Chelsea

Why Even Winning The Champions League Won’t Get Di Matteo The Job Permanently

Sir Alex Ferguson once famously described Chelsea’s desire to win the Champions League as an “obsession”, and despite a turbulent season just ninety minutes separates the blues from completing their quest to bring a first European Cup back to London.

What makes Chelsea’s European success all the more startling is that the man over seeing their resurgence was last seen being handed his P45 by the owners of West Brom, and if Di Matteo can lead Chelsea to the promise land of European glory on May 19th there will undoubtedly be a clamour for the Italian to be handed the Chelsea reins on a more permanent basis.

They say football is a results business, and alongside politics, that’s certainly been the case at Stamford Bridge ever since the outset of the Roman Revolution back in June 2003. A string of the game’s greatest managerial names from Carlo Ancelotti to Luiz Felipe Scolari¬†have been shown the Stamford Bridge exit door by the club’s ruthless Russian owner for their failure to deliver Europe’s top prize.

John Terry’s missed penalty kick, on that unforgettable night in Moscow, was how agonisingly close Chelsea have come to Champions League glory; and Terry’s miss saw Avram Grant on his way to the job centre.

If Chelsea a week on Saturday Chelsea do find their mission accomplished this would not hide the cracks of Chelsea’s desperate need to rebuild their ageing squad. AVB was brought to The Bridge in the summer charged with the task of rebuilding the Chelsea team, but an inability to gain the belief of senior players resulted in Chelsea tumbling out of the Champions League positons and Villas-Boas out of a job.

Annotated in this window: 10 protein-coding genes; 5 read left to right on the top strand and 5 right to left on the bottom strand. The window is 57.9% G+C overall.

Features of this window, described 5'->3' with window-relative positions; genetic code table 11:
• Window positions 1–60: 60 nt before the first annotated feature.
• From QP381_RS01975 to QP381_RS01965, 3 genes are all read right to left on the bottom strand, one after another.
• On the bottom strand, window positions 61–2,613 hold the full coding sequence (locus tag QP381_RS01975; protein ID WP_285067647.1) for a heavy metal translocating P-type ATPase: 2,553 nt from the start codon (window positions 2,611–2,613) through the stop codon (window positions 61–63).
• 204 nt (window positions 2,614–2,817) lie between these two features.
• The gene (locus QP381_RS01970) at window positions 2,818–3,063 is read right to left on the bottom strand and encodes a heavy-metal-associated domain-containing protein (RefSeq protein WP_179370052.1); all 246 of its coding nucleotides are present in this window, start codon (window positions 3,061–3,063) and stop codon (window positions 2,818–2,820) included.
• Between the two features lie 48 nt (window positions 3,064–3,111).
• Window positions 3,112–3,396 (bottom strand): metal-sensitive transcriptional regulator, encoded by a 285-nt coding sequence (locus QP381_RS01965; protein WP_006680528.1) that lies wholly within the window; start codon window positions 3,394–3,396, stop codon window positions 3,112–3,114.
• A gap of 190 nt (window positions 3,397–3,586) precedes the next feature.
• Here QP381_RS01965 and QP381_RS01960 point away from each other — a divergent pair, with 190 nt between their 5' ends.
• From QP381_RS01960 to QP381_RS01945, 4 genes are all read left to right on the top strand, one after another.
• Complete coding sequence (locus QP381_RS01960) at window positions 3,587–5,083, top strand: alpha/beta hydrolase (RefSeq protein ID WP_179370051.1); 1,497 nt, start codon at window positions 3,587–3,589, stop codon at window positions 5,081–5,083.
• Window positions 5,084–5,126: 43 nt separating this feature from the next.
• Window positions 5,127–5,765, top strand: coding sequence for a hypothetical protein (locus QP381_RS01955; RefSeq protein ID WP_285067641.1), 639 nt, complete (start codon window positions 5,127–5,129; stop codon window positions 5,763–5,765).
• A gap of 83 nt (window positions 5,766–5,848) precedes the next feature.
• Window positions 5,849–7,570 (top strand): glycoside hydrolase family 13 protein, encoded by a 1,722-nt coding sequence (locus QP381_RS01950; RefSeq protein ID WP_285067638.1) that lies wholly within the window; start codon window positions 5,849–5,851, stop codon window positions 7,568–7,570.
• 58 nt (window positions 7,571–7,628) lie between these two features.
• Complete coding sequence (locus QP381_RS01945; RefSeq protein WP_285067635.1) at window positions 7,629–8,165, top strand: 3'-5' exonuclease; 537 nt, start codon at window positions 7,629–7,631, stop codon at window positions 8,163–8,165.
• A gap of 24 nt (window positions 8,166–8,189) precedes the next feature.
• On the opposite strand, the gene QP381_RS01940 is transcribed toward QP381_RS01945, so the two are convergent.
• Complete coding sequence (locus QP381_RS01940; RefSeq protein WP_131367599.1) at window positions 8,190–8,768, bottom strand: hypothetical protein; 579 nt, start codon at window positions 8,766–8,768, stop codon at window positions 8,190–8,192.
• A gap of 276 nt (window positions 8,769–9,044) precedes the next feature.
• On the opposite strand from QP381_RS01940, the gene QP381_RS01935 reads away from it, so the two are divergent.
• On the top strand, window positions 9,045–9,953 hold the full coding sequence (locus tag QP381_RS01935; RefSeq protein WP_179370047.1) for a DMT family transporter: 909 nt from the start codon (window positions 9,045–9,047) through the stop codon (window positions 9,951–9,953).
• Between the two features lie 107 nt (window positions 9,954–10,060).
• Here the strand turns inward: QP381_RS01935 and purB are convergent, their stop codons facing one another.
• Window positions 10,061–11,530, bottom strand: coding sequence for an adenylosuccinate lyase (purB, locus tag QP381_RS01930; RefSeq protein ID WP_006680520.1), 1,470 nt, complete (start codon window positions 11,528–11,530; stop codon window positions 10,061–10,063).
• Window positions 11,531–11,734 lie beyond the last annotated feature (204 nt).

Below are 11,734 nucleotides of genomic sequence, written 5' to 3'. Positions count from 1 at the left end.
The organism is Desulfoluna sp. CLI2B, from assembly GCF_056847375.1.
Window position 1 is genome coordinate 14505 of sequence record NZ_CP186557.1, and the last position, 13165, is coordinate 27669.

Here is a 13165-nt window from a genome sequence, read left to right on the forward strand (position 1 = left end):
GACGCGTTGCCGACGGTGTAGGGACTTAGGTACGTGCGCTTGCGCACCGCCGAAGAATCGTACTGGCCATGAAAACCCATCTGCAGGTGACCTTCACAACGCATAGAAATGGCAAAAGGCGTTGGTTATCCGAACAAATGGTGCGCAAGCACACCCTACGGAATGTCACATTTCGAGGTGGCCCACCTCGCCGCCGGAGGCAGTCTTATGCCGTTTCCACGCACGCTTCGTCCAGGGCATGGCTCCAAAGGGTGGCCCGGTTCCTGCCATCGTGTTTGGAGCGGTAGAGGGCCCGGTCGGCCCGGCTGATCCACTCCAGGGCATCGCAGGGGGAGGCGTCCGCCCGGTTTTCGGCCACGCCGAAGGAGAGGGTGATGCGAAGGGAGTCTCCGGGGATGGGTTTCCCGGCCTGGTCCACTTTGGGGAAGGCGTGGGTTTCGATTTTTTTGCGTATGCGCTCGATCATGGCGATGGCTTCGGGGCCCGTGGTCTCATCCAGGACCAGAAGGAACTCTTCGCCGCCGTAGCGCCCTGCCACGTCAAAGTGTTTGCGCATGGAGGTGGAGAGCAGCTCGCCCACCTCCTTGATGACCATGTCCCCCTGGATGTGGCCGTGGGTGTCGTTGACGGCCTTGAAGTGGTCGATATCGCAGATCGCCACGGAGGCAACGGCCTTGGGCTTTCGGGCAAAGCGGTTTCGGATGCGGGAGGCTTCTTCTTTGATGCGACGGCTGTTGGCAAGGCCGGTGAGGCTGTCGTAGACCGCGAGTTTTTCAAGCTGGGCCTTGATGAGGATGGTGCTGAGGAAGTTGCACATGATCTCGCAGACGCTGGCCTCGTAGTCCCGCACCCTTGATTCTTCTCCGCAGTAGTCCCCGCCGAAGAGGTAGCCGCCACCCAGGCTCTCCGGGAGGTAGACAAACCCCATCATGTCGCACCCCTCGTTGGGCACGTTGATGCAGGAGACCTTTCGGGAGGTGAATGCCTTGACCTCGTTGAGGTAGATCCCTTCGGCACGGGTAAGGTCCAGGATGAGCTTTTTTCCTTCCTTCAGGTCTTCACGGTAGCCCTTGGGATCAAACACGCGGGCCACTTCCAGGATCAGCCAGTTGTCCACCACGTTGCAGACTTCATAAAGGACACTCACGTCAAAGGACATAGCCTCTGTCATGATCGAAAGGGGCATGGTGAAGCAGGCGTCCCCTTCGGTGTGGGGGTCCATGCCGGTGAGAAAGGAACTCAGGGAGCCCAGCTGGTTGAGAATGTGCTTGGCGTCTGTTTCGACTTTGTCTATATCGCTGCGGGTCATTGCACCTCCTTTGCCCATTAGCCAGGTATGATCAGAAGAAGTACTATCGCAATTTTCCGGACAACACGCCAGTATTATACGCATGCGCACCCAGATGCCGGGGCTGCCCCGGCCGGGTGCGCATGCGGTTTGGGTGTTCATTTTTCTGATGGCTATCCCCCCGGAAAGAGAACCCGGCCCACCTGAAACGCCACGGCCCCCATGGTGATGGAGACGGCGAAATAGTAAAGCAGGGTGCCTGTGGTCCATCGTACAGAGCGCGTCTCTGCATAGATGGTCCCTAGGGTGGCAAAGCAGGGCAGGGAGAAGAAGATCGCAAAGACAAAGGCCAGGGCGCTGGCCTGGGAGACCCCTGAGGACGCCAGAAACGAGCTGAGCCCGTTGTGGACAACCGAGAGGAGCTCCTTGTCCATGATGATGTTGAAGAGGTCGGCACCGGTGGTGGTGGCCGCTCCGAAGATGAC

Di Matteo immediantly brought back the senior players, such as Lampard & Drogba, that Villas-Boas was so reluctant to use and was greeted with an up turn in results. The problem is though that succes can not hide the need for Chelsea to lower the age of their squad, and Di Matteo winning trophies with vastly experainced players does not prove that he has the capability or the desire to rebuild Chelsea’s squad.

The sight of John Terry appearing to be almost managing the team from the sidelines during Chelsea’s Champions League win over Napoli highlights the power of the Blues main men under Di Matteo’s stewardship; making the prospect of the italian having the strength of character to tell senior players their time at Stamford Bridge is up a remote one.

Chelsea’s next manager needs to be a man strong enough to tackle the ego of Terry and Co, and experianced not only in winning trophies but also rebuilding teams. A trait the former West Brom head coach has yet to exhibit.

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